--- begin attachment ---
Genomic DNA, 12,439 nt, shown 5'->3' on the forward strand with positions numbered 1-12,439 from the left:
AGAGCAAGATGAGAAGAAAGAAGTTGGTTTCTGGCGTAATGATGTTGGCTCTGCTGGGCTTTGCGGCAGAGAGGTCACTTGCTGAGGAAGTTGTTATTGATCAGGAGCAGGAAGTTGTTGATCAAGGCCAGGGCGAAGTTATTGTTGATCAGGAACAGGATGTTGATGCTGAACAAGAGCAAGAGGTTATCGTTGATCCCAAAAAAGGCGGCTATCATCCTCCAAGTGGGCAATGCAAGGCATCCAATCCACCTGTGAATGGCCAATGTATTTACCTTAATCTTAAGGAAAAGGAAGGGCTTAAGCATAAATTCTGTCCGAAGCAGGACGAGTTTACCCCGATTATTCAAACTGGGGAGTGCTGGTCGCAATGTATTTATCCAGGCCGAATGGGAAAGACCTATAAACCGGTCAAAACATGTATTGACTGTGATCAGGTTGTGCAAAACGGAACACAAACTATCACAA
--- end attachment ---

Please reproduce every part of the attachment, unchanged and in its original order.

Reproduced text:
Genomic DNA, 12,439 nt, shown 5'->3' on the forward strand with positions numbered 1-12,439 from the left:
AGAGCAAGATGAGAAGAAAGAAGTTGGTTTCTGGCGTAATGATGTTGGCTCTGCTGGGCTTTGCGGCAGAGAGGTCACTTGCTGAGGAAGTTGTTATTGATCAGGAGCAGGAAGTTGTTGATCAAGGCCAGGGCGAAGTTATTGTTGATCAGGAACAGGATGTTGATGCTGAACAAGAGCAAGAGGTTATCGTTGATCCCAAAAAAGGCGGCTATCATCCTCCAAGTGGGCAATGCAAGGCATCCAATCCACCTGTGAATGGCCAATGTATTTACCTTAATCTTAAGGAAAAGGAAGGGCTTAAGCATAAATTCTGTCCGAAGCAGGACGAGTTTACCCCGATTATTCAAACTGGGGAGTGCTGGTCGCAATGTATTTATCCAGGCCGAATGGGAAAGACCTATAAACCGGTCAAAACATGTATTGACTGTGATCAGGTTGTGCAAAACGGAACACAAACTATCACAA